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However, some of the results available were to some extent different from the expected ones. For instance, sample 4 appears to belong to phenotypically female person although this particular individual had a genotype of a male. Also, sample 8 although having a male genotype, the donor's phenotype was of a female person. If it is assumed in this case, that no sex chromosome rearrangements took place in these individuals, then a possible explanation would be that something during the procedure of obtaining the results must have gone wrong. To be more specific, contamination could have altered the results of PCR, the process of amplification of the DNA samples might not have worked completely leading to results of low quality or complete suppression of the whole process might have resulted to uncertain data available for predicting the sex of particular individuals. (Question 3)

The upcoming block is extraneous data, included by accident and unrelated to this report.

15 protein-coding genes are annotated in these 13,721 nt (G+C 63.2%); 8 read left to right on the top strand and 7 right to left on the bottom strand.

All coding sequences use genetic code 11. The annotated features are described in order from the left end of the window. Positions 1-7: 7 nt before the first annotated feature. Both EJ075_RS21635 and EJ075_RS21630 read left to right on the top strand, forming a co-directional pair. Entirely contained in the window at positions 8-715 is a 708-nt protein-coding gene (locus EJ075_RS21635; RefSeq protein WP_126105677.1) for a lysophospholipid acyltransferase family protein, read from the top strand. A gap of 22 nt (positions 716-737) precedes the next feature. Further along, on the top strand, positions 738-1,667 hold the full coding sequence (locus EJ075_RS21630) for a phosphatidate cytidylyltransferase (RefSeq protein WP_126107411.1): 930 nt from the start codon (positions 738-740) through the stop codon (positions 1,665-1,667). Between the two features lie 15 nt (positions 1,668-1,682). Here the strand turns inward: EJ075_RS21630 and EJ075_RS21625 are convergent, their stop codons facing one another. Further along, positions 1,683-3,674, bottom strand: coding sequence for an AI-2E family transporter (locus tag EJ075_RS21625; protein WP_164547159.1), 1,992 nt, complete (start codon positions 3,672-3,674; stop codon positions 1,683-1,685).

There are many known causes of sex reversal in individuals. Most of them involve chromosome translocations and generally mutations that occur on sex chromosomes. As it is known, due to the difference in length between the X and Y chromosomes in males, recombination and pairing is not possible to occur fully. However, the presence of two pseudoautosomal regions, PAR1 and PAR2, allows the two processes of meiosis mentioned earlier to be carried out successfully.